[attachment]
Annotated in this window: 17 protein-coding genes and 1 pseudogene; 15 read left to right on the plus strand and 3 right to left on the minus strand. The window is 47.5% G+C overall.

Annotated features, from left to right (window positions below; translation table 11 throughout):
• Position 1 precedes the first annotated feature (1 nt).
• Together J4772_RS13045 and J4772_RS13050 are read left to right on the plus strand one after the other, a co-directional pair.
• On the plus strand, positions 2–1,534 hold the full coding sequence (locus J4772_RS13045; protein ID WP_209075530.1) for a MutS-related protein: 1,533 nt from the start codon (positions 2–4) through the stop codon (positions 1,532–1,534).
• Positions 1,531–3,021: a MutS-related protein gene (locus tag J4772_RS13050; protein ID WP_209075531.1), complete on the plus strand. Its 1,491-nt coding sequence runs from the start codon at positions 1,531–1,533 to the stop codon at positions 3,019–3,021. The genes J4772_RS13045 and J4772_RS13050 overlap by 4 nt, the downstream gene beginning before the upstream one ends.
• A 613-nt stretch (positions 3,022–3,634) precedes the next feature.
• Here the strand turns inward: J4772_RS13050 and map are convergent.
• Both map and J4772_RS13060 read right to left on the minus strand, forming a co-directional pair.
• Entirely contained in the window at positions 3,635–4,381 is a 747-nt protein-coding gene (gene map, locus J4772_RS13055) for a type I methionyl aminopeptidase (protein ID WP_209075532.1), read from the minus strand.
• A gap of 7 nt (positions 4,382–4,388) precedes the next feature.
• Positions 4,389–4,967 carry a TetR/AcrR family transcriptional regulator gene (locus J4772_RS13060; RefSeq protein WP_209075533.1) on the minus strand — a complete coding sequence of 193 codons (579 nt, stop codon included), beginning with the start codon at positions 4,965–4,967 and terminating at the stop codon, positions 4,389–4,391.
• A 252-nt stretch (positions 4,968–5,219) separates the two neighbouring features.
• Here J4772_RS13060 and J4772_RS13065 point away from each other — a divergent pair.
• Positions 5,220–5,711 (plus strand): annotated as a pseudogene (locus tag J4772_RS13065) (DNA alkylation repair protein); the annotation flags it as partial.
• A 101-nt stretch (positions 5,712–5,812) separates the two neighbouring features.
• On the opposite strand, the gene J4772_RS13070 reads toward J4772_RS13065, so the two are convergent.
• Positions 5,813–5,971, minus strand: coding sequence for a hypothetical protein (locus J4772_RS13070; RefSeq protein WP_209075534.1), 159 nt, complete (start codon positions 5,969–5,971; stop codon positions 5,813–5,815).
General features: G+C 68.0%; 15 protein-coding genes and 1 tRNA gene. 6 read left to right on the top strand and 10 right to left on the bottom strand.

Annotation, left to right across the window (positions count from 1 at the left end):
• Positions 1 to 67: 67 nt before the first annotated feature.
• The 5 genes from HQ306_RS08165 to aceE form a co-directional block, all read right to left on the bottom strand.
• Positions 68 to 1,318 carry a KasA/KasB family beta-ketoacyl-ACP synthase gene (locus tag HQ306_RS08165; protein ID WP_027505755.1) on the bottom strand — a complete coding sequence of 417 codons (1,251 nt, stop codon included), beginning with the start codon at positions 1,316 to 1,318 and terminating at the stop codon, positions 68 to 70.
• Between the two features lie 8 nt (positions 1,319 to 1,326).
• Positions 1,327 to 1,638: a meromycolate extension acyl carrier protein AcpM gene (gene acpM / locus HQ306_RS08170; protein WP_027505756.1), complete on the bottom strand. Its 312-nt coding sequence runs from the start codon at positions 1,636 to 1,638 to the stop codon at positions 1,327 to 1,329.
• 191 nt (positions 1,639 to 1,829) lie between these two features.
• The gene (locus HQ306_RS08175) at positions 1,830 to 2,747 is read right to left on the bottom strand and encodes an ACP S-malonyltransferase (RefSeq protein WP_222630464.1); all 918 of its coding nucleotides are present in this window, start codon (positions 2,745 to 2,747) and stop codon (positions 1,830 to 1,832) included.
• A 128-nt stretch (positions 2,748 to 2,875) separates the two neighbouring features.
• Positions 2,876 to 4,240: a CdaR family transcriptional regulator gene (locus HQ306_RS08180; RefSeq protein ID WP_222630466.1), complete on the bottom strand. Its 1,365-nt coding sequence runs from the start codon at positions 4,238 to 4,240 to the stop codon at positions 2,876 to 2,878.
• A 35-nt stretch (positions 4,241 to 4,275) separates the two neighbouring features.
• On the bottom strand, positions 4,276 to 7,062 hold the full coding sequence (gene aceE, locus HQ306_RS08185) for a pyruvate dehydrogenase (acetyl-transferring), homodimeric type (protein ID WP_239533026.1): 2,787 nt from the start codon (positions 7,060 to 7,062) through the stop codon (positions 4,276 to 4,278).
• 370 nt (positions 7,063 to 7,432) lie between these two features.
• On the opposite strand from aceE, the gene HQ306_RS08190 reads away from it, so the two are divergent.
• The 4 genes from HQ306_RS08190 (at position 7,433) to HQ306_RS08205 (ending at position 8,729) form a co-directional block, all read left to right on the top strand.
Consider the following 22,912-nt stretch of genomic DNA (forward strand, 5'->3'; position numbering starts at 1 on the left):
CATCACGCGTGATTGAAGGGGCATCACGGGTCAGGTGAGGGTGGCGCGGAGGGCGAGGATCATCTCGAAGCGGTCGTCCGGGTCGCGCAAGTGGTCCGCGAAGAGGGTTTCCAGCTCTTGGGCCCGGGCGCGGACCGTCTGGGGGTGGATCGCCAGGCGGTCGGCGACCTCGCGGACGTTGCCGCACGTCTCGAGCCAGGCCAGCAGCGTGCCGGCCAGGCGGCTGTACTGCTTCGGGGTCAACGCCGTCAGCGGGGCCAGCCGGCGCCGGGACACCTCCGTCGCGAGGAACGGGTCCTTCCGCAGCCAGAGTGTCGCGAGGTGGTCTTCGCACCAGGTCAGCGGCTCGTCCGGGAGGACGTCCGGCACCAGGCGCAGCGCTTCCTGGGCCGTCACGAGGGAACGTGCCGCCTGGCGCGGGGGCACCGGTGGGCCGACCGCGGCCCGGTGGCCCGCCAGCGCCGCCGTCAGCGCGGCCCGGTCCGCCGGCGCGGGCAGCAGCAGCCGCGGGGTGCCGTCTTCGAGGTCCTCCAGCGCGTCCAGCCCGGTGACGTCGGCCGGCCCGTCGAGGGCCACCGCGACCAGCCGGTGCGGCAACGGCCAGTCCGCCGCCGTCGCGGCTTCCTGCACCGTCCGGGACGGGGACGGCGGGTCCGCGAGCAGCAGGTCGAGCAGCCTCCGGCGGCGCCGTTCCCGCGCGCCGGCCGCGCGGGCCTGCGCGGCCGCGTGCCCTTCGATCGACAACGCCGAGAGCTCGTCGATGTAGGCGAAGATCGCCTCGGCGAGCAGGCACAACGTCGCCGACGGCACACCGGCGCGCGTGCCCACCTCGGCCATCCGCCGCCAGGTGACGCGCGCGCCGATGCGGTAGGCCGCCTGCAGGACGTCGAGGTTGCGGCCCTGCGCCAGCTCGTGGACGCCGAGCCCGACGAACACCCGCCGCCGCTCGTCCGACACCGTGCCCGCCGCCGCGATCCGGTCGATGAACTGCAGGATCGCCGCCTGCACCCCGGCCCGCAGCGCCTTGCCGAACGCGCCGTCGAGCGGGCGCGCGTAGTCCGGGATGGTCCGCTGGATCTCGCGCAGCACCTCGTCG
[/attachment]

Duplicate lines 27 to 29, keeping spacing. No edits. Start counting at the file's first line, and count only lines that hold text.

• The gene (locus HQ306_RS08175) at positions 1,830 to 2,747 is read right to left on the bottom strand and encodes an ACP S-malonyltransferase (RefSeq protein WP_222630464.1); all 918 of its coding nucleotides are present in this window, start codon (positions 2,745 to 2,747) and stop codon (positions 1,830 to 1,832) included.
• A 128-nt stretch (positions 2,748 to 2,875) separates the two neighbouring features.
• Positions 2,876 to 4,240: a CdaR family transcriptional regulator gene (locus HQ306_RS08180; RefSeq protein ID WP_222630466.1), complete on the bottom strand. Its 1,365-nt coding sequence runs from the start codon at positions 4,238 to 4,240 to the stop codon at positions 2,876 to 2,878.